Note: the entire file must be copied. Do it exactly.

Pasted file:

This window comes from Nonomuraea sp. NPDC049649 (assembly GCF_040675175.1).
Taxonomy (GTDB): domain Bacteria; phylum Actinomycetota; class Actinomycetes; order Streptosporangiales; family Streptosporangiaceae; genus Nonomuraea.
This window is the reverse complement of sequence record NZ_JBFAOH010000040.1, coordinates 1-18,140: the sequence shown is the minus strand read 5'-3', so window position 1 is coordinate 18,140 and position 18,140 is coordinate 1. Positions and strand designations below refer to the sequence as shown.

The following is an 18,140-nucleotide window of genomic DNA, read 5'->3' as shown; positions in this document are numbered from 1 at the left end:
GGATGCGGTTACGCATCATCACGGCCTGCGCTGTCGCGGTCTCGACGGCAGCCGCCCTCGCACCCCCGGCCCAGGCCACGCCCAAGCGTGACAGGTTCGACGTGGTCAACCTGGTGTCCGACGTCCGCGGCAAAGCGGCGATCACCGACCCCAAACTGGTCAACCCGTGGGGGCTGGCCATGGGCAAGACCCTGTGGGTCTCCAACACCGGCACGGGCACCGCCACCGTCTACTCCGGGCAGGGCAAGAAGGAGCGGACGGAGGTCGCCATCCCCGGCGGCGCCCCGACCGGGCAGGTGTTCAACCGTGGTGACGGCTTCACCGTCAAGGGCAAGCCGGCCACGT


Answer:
This window comes from Nonomuraea sp. NPDC049649 (assembly GCF_040675175.1).
Taxonomy (GTDB): domain Bacteria; phylum Actinomycetota; class Actinomycetes; order Streptosporangiales; family Streptosporangiaceae; genus Nonomuraea.
This window is the reverse complement of sequence record NZ_JBFAOH010000040.1, coordinates 1-18,140: the sequence shown is the minus strand read 5'-3', so window position 1 is coordinate 18,140 and position 18,140 is coordinate 1. Positions and strand designations below refer to the sequence as shown.

The following is an 18,140-nucleotide window of genomic DNA, read 5'->3' as shown; positions in this document are numbered from 1 at the left end:
GGATGCGGTTACGCATCATCACGGCCTGCGCTGTCGCGGTCTCGACGGCAGCCGCCCTCGCACCCCCGGCCCAGGCCACGCCCAAGCGTGACAGGTTCGACGTGGTCAACCTGGTGTCCGACGTCCGCGGCAAAGCGGCGATCACCGACCCCAAACTGGTCAACCCGTGGGGGCTGGCCATGGGCAAGACCCTGTGGGTCTCCAACACCGGCACGGGCACCGCCACCGTCTACTCCGGGCAGGGCAAGAAGGAGCGGACGGAGGTCGCCATCCCCGGCGGCGCCCCGACCGGGCAGGTGTTCAACCGTGGTGACGGCTTCACCGTCAAGGGCAAGCCGGCCACGT